Business News of 2014-08-04

China gives to local businesses to invest abroad

Following its accumulated balance of foreign exchange reserve (FOREX) of over US$4 trillion, China’s government, in a bid to reduce the FOREX, releases funds to its local industry players to invest abroad, a Chinese professor has said.

Professor Sun Qiming of the Beijing University of Posts and Telecommunications shared that the government’s move is to enable it continue to open up the country by empowering its people to expand their businesses and plough back profits to continue to expand the Chinese economy.

Doubling its FOREX by US$2 trillion from US$2 trillion in 2010 to US$4 trillion at the end of 2012, the professor said the country targets a foreign exchange reserve of US$6 trillion by the close of 2014, explaining that since China started opening up in 1978, it has been maintaining a constant growth rate.

Lecturing on the topic ‘The Economic Development of China’ at a seminar for some invited press officers and journalists from English-speaking African countries at the China Youth Centre for International Exchange in Beijing, Professor Sun Qiming said the economy of China took off in 2000 “and the Chinese economy has maintained a growth rate of between 6 and 7% since then in spite of any challenges or shocks.”

The success story of China, he lectured, was the solid economic foundation The People’s Republic of China (PRC) laid some 30 years ago, mentioning that with just 7% of arable land they can be proud of producing enough and to feed about 22% of the world’s population.

Lying second behind the USA and pushing Japan to third in 2010, China’s Gross Domestic Product (GDP) as at 2012 stood at US$50 trillion from US$300 million in 1978. The country’s GDP is expected to close at US$60 trillion in 2016.

Professor Sun said, “Thirty years ago, China was like Africa; we capitalised on what we could do better and invested our all in that venture. We used glaciers to grow our crops and we still do. Food production was more pressing to us and so we produced more than enough and continued to export more of what we had to accumulate wealth to grow.”

Aside agriculture, China, the Professor said, has been investing greatly in its manufacturing sector, which has also largely brought the country huge foreign cash inflows, and the tourism sector, he added, is also contributing to the economic growth of the country.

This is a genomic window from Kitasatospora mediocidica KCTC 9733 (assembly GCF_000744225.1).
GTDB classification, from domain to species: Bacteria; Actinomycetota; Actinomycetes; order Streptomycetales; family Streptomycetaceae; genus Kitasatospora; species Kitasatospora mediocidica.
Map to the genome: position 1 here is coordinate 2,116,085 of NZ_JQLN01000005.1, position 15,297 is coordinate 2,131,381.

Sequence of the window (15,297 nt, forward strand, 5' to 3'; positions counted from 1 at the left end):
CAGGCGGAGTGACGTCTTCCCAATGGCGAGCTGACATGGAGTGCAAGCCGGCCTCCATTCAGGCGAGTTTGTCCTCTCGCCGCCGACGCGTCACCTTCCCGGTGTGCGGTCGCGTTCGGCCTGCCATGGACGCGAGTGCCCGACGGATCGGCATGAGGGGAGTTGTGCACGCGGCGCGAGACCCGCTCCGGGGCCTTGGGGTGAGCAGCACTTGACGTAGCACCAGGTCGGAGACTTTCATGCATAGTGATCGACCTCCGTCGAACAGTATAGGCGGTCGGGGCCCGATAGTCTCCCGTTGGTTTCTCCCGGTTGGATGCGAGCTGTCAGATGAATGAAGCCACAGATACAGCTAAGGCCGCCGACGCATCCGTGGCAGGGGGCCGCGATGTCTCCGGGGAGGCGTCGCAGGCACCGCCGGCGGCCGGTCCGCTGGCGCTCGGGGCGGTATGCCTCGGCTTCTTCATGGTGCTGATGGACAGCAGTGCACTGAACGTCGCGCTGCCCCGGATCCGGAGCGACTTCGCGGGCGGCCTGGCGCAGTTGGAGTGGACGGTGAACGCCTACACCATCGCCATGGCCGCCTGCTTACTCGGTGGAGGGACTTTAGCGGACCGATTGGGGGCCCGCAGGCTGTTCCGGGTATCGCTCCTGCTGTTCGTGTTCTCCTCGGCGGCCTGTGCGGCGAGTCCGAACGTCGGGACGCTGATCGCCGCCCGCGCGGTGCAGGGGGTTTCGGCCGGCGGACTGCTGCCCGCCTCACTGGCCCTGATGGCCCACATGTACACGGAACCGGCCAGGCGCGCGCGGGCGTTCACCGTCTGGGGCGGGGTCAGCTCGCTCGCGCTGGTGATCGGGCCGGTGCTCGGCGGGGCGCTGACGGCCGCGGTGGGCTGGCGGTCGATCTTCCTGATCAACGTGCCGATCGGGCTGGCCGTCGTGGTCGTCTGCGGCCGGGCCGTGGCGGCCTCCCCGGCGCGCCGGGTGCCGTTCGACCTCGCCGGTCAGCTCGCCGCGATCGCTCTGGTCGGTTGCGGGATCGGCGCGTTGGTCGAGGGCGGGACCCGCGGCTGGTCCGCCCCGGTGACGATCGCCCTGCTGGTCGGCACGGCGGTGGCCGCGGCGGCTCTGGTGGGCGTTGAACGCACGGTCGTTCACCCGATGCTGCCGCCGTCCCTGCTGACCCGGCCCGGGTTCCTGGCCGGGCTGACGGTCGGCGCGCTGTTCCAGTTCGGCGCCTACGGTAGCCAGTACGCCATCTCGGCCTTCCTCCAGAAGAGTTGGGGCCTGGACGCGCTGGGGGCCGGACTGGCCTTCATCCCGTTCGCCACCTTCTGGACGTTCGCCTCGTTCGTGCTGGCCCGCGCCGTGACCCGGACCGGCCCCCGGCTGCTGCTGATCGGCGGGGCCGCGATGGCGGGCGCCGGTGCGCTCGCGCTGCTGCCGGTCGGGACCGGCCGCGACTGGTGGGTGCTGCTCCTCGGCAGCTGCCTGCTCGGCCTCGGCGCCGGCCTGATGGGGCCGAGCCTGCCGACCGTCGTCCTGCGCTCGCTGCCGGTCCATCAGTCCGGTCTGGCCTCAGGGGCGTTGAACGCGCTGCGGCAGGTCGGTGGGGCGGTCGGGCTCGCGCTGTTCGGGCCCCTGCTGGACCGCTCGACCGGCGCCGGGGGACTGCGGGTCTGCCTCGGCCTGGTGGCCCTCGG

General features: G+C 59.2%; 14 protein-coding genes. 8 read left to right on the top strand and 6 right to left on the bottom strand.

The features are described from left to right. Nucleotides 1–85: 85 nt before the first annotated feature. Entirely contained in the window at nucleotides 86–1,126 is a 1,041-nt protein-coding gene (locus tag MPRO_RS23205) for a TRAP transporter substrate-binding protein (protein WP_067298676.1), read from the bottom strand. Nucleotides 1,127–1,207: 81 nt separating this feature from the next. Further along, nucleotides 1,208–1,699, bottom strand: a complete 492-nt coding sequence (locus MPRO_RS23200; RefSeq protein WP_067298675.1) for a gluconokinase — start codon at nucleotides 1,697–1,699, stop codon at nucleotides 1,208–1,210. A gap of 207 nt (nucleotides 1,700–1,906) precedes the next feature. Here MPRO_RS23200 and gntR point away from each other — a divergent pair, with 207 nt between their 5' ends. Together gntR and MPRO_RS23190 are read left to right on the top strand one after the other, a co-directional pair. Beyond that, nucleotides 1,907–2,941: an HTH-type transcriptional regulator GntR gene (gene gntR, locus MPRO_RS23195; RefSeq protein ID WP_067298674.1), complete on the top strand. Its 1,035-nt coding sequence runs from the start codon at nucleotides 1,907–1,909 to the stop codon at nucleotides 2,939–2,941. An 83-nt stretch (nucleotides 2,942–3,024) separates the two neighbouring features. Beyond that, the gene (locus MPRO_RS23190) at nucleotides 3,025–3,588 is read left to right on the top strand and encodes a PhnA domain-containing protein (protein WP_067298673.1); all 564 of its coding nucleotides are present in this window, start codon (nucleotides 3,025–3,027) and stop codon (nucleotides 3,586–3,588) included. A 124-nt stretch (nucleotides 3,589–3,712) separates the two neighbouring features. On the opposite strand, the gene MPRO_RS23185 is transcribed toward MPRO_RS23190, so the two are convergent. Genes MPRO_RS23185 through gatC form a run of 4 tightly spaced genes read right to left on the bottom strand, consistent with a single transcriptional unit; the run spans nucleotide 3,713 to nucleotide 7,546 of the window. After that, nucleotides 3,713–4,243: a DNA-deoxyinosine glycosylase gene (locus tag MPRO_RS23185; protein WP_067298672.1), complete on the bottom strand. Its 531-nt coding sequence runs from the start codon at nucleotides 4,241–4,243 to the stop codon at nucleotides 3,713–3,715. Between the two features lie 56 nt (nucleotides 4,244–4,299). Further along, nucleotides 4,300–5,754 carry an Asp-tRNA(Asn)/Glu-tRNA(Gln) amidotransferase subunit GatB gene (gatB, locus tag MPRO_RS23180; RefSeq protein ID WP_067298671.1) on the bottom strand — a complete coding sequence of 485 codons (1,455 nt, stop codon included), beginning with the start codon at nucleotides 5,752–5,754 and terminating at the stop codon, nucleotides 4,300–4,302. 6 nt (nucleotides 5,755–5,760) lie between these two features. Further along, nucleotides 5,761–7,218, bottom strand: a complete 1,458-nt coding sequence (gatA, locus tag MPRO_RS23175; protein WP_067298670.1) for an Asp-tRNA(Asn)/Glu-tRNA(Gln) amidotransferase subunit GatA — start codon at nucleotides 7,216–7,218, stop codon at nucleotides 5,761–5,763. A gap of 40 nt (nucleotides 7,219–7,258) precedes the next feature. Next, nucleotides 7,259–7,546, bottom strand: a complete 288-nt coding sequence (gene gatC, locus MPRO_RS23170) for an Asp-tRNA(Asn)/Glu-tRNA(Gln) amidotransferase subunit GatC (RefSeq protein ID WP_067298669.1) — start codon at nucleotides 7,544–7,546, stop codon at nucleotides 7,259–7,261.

With the huge foreign reserves at its disposal following the country’s reforms and opening up, China’s difficulty, he hinted, is the trade imbalance it continues to face from the developed countries like Japan and USA, who have been reluctant in selling their hi-techs to China.

He said, “We have this huge FOREX sitting in our coffers and ready to spend on our needs from the developed countries but they don’t want to sell what we need to us. China can, therefore, not watch the reserve sit down and yielding us nothing, hence the government’s decision to be releasing funds to its local business groups to invest abroad.”

The PRC, he said, would not humble itself to any foreign pressures; thus while the foreign trade imbalances persist, the country would continue to invest in its people to trade abroad and support countries to also grow.

In spite of the economic feats of China, the Beijing University Professor maintained that the country is a developing one unlike the USA, Japan and Germany, which are developed countries, defending that the cities and countryside are uncoordinated in development and standard of living.

Lastly, he said, “Notwithstanding how great the outside world sees us as being on the same pegging with the USA, Japan and Germany, our per capita GDP rating is 86th and that’s why we want to keep a low profile but take our chances as and when they come.”

Source: The Finder
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